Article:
Maybe it’s time to break the rules (and other ads)



We find most of our customers through word-of-mouth, so we don’t typically do a lot of advertising. But I stumbled across these ads from a few years ago and thought they were worth sharing.

The first ad emphasizes our commitment to supporting better learning through writing. Too often, we default to multiple choices tests because they are quick and easy. SAGrader supports more writing without the additional workload.

The second ad is geared toward instructors who already offer writing, but struggle to keep up with the grading load. Assessment should be a part of every teacher’s job, but tools like SAGrader can help support this process.

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The Best of Stop Stealing Dreams (Part 2)



I previously posted some of my favorite passages from Stop Stealing Dreams by Seth Godin.

Here are some additional quotes from the latter half of the manifesto that I found particularly interesting. Check them out and let me know what you think!

(I’ve edited many of these excerpts for length. Please refer to the original source for the full quotes. The numbers accompanying each excerpt refer to the section number.)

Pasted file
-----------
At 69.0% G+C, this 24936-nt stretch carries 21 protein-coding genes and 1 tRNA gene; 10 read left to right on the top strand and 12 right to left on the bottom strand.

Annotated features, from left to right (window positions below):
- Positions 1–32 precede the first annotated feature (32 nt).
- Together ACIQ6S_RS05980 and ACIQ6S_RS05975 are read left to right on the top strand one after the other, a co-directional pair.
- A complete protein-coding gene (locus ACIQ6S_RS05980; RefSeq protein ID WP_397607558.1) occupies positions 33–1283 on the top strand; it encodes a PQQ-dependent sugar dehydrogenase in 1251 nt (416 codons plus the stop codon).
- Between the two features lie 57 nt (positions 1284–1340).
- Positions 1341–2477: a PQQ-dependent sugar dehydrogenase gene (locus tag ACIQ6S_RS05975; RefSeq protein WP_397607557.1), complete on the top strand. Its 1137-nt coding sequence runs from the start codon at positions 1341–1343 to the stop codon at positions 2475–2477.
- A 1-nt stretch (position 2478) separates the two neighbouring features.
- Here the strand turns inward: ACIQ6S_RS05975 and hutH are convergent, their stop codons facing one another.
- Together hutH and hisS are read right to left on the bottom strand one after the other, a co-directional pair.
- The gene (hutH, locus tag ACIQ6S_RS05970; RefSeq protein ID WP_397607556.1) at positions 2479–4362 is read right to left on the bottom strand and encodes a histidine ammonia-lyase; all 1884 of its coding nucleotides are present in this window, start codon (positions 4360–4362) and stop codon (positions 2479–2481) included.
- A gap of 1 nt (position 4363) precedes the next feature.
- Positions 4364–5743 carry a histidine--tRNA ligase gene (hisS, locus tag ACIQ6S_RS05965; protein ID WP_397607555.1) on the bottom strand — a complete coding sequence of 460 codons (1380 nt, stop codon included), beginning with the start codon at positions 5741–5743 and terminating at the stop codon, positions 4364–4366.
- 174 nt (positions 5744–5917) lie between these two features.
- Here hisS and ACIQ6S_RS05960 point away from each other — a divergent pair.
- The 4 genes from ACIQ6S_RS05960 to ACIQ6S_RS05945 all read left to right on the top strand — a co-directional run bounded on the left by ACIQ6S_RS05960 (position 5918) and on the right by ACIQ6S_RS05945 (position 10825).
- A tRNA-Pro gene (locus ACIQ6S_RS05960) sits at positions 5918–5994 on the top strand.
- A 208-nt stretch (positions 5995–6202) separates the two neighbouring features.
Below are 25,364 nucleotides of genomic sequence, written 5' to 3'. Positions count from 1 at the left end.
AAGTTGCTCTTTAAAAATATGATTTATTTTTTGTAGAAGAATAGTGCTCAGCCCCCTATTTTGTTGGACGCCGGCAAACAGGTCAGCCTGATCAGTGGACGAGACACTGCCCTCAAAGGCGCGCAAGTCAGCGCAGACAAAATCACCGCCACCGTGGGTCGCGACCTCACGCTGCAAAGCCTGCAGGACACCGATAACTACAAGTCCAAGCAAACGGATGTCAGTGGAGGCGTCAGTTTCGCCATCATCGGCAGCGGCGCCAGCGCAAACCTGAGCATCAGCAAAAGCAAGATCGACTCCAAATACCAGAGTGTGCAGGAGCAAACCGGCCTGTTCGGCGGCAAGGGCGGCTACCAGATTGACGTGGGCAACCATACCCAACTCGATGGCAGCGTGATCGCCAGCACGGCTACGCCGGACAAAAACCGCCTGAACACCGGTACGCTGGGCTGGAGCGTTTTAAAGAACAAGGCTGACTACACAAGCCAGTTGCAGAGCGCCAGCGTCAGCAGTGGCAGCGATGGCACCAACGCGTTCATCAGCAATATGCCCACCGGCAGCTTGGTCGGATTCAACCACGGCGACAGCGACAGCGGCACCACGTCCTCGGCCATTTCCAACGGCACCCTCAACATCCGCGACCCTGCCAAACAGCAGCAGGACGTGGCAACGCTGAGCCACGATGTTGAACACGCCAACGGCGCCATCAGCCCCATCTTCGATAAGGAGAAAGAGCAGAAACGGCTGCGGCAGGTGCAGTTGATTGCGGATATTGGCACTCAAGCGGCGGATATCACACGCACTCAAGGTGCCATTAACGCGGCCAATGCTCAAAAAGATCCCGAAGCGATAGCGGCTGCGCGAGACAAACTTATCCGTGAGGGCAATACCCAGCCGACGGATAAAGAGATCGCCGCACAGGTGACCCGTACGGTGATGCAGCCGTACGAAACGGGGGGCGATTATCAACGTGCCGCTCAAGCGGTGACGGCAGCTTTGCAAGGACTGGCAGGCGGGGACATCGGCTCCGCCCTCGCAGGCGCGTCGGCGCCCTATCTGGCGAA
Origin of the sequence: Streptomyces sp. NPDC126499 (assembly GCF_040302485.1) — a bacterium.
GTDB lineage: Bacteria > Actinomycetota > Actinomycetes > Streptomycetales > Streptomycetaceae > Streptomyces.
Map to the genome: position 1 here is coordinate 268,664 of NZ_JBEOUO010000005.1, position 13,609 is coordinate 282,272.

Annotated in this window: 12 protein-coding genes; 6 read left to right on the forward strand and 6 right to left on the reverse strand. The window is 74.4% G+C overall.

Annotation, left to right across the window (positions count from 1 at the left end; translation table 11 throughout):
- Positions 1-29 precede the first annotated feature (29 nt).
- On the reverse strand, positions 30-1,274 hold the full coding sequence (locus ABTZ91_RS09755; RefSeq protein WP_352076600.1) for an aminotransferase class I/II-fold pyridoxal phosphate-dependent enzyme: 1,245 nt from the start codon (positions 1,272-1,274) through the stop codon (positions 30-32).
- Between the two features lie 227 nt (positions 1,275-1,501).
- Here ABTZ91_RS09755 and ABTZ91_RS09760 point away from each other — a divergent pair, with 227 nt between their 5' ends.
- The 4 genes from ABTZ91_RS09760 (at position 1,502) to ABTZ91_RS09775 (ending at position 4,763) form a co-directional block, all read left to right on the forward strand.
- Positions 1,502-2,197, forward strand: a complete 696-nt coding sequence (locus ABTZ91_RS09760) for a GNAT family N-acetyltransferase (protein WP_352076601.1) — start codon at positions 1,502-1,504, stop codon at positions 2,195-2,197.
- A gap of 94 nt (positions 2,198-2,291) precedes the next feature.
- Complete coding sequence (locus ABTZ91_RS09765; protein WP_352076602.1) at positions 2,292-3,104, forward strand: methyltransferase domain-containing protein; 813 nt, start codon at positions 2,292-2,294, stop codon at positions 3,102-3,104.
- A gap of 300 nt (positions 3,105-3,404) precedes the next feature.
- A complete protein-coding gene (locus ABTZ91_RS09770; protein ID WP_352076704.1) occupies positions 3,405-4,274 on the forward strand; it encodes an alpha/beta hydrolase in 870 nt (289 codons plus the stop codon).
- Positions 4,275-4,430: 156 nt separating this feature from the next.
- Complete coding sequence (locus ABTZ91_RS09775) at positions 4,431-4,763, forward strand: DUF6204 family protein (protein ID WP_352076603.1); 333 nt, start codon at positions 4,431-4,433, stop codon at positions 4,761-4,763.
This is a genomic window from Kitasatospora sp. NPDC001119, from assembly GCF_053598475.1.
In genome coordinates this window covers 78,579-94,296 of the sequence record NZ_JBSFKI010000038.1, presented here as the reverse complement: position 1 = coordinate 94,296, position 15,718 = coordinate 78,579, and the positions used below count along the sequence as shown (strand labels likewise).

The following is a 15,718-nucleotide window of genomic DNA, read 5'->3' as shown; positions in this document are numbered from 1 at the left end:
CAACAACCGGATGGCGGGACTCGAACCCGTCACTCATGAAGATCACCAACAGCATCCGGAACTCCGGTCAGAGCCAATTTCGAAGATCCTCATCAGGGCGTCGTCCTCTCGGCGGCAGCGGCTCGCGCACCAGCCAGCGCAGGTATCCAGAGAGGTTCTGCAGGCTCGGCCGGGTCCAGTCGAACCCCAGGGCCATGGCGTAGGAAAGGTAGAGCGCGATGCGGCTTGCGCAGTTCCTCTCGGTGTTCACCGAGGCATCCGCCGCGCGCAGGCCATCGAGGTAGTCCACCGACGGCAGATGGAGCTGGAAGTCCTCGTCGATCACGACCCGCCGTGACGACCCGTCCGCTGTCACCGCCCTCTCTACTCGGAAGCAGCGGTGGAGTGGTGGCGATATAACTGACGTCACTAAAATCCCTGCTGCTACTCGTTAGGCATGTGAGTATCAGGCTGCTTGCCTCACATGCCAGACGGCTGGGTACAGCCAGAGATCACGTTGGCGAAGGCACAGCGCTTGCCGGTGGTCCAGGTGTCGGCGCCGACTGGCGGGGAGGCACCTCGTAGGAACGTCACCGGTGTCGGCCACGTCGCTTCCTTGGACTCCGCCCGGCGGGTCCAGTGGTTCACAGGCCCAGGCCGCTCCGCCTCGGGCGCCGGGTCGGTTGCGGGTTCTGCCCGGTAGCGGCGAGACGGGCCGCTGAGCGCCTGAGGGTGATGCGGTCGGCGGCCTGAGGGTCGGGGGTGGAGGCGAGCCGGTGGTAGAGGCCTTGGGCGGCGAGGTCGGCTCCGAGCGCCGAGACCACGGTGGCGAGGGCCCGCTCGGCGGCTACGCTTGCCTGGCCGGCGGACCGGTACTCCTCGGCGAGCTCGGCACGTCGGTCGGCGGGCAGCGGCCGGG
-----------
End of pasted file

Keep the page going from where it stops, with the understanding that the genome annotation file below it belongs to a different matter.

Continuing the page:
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Case Study: Andrew Johnson at Park University



Andrew JohnsonFew instructors have done as much to shape SAGrader as Andrew Johnson at Park University. Andrew has been at Park for almost 16 years where he served as Chair of the Psychology Department for seven years.

He also served in other leadership positions including Chair of the Division of Social and Administrative Sciences, Co-chair of the Higher Learning Commission re-accreditation self-study committee, Faculty Senate President, and Freshmen Coordinator.

Andrew has been working with us since 2009 to develop a robust set of introductory psychology writing assignments based on the immensely popular David G. Myers Psychology textbook.

Andrew recently told us about his experience using SAGrader in this informal Q&A:

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The Best of Stop Stealing Dreams (Part 1)



In case you haven’t seen it, Seth Godin recently released a 30,000 word manifesto on school. Educators have been discussing these issues for years, but Seth has an uncanny ability to present ideas in a fresh, compelling way.